I like virtual machines. I use them very often to run suspicions soft, to run different OS or to isolate programs from each other. One day I wanted to write a program which must be run inside VM and must communicate with software which is placed outside VM. I started to study possible ways to do this and find the following methods:
- Network connection. It is the most obvious way.
- Via files in shared folders.
- There is a special API for VMWare.
But I was not satisfied with any of these methods:
The 1st and the 2nd methods could be easily detected by rootkits and anti-viruses. Of course, if you know what to search for, you can detect many other things, but network activity and file I/O are the most obvious things to check.
The 3rd method is VM-dependent.
Also the 2nd and the 3rd methods require guest additions to be installed, however this was not critical for me.
And I wanted something which is very hard or even impossible to detect and which is not tied to any specific VM-product. I hadn’t found ready-made solutions and decided to do it myself.
How This Problem Could be Solved
So my goal was to create an undetectable communication engine between host and guest, which is not tied to any concrete VM. Also I add that I develop for Windows, and I will talk about implementation for this family of operating systems. But I think that this idea will work for other OSes as well.
How can this goal be achieved? The first thing which came into my mind was the idea that I can read and write VM’s memory. I can just reserve a region of memory inside the virtual machine and perform communication via this region. Inside the guest, everything is rather simple – I just need to reserve memory region. The most difficult thing is to arrange access to this memory region from host and make proper synchronization. And if you want to successfully implement such method, you should handle several technical issues which I describe in this article.
What Should You Know to Successfully Solve the Problem?
There are several things which you should know to understand my solution to the problem. Here is the list:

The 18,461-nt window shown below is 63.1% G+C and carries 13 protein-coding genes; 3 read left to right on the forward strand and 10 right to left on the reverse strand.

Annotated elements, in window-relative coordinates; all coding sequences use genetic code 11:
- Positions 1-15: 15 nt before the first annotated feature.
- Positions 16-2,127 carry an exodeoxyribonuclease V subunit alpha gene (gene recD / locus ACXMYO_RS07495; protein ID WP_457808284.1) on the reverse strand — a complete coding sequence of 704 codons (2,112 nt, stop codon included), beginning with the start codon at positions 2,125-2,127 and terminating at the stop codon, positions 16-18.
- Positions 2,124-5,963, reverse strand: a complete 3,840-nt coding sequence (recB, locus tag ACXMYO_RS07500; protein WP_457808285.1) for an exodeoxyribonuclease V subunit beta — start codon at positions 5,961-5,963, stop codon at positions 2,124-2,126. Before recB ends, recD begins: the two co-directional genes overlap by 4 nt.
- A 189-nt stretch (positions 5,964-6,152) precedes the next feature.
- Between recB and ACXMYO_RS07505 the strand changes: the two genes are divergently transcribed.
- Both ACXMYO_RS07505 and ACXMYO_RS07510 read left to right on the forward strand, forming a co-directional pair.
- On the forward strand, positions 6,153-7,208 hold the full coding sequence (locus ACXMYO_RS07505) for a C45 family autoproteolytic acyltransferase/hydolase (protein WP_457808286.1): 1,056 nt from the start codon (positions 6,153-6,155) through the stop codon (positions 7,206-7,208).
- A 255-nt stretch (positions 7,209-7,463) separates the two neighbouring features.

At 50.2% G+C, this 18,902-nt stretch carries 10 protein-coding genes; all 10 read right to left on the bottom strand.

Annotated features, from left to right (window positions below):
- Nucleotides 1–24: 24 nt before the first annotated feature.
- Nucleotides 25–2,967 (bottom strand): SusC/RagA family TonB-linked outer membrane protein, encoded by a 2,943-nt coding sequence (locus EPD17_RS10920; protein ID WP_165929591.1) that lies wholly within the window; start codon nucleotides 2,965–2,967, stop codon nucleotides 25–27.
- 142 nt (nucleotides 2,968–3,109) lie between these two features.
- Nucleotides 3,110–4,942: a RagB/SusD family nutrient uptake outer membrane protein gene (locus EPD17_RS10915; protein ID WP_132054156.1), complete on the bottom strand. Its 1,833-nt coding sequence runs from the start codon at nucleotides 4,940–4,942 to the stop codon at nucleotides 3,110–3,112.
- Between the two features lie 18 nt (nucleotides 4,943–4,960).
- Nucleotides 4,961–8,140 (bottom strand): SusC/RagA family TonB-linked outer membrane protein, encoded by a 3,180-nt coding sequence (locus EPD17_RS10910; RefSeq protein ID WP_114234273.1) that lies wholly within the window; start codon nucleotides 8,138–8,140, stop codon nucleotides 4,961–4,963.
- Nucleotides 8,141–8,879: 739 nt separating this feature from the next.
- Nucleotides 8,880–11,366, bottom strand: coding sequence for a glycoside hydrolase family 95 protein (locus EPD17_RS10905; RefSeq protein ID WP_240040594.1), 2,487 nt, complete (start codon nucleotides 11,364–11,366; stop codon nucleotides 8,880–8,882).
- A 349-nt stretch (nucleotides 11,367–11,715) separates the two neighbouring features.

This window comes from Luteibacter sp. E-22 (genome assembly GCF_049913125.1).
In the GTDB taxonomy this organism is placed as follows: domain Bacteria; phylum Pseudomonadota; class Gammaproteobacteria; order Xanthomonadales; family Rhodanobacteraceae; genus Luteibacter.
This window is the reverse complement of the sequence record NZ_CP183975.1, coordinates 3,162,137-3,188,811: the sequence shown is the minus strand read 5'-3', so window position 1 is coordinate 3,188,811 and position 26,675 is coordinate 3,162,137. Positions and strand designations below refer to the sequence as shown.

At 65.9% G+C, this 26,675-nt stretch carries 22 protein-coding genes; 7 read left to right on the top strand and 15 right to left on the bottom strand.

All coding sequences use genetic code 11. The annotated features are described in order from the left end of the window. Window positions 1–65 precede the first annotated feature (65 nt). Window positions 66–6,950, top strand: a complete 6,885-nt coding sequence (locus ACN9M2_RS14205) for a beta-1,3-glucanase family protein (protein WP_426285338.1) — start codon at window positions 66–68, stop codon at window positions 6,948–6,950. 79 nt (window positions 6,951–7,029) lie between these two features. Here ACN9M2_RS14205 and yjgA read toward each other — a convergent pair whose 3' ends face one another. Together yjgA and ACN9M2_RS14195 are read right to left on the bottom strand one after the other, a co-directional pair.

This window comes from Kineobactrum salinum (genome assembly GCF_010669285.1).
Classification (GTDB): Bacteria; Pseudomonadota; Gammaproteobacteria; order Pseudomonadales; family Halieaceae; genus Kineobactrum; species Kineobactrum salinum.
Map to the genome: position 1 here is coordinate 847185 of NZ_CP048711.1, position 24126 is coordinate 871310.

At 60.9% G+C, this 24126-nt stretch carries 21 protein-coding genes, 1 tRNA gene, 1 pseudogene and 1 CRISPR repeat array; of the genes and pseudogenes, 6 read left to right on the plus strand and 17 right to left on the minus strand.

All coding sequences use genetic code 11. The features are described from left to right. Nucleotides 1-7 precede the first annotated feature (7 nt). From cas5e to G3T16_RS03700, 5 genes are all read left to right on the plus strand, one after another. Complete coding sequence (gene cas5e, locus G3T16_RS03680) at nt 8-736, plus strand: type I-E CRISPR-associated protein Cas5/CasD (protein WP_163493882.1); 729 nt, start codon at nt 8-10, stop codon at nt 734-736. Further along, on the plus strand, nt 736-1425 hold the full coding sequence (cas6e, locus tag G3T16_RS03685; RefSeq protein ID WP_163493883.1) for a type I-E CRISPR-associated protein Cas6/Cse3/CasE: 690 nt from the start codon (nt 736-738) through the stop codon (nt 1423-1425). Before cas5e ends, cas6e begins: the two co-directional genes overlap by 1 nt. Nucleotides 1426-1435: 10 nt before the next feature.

- Knowledge of C/C++
- General knowledge of WinAPI and DLL injection
- How does virtual memory work
- Understanding of multi-threaded programming and synchronization
There is plenty of information on the internet on the above mentioned topics. In addition, I can recommend the book “Windows via C/C++” by Jeffrey Richter and Christophe Nasarre.
When you become familiar with all these things, we can move to the first technical issue:
1. Where Can You Find VM’s Memory and How Can You Read it from the Host OS?
From the processes point of view, structure of many desktop VM solutions (VMWare workstation, VirtualBox, VirtualPC, Parallels Desktop) is as follows:
- There are one or more GUI and service processes
- For each running virtual machine, there is exactly one process which performs VM execution and stores its physical memory. This process is called “vmware-vmx.exe” for VMWare, “VirtualBox.exe” for Virtual Box, “Virtual PC.exe” for VirtualPC and “prl_vm_app.exe” for Parallels Workstation. In this article, I will call this process as “VM execution process”.
For example, here is a screenshot of task manager with 2 running VMWare instances:
“vmware.exe” and “vmware-tray.exe” are service processes which are responsible for GUI and some other auxiliary things. And two “vmware-vmx.exe” instances are processes which actually perform execution of virtual machines.
And here is another obstacle…
2. How Can You Find Memory Region of Interest Inside the VM Execution Process?
Of course, VM physical memory is stored inside one process, but its internal structure is completely unknown. That’s why our program inside VM should not only reserve memory for communication, but it should also mark reserved memory with some signature.